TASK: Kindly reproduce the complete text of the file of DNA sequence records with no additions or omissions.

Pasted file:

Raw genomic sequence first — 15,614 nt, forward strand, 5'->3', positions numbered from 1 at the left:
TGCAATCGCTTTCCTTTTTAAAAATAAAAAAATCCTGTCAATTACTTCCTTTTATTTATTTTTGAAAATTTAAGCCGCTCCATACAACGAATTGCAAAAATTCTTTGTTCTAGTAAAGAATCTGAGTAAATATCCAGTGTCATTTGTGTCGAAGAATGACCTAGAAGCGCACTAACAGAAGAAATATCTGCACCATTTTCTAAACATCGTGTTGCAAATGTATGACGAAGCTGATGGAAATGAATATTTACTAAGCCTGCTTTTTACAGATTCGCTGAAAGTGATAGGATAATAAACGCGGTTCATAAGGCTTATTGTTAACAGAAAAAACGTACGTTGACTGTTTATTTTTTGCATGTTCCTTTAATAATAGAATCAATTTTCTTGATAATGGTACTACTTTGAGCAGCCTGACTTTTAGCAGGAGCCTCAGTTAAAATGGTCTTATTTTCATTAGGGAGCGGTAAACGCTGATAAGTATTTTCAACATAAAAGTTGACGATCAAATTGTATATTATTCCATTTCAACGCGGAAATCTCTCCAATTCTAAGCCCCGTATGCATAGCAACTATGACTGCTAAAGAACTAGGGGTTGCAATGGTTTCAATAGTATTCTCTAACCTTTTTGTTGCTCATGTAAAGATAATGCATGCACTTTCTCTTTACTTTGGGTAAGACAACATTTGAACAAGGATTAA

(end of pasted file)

Raw genomic sequence first — 15,614 nt, forward strand, 5'->3', positions numbered from 1 at the left:
TGCAATCGCTTTCCTTTTTAAAAATAAAAAAATCCTGTCAATTACTTCCTTTTATTTATTTTTGAAAATTTAAGCCGCTCCATACAACGAATTGCAAAAATTCTTTGTTCTAGTAAAGAATCTGAGTAAATATCCAGTGTCATTTGTGTCGAAGAATGACCTAGAAGCGCACTAACAGAAGAAATATCTGCACCATTTTCTAAACATCGTGTTGCAAATGTATGACGAAGCTGATGGAAATGAATATTTACTAAGCCTGCTTTTTACAGATTCGCTGAAAGTGATAGGATAATAAACGCGGTTCATAAGGCTTATTGTTAACAGAAAAAACGTACGTTGACTGTTTATTTTTTGCATGTTCCTTTAATAATAGAATCAATTTTCTTGATAATGGTACTACTTTGAGCAGCCTGACTTTTAGCAGGAGCCTCAGTTAAAATGGTCTTATTTTCATTAGGGAGCGGTAAACGCTGATAAGTATTTTCAACATAAAAGTTGACGATCAAATTGTATATTATTCCATTTCAACGCGGAAATCTCTCCAATTCTAAGCCCCGTATGCATAGCAACTATGACTGCTAAAGAACTAGGGGTTGCAATGGTTTCAATAGTATTCTCTAACCTTTTTGTTGCTCATGTAAAGATAATGCATGCACTTTCTCTTTACTTTGGGTAAGACAACATTTGAACAAGGATTAA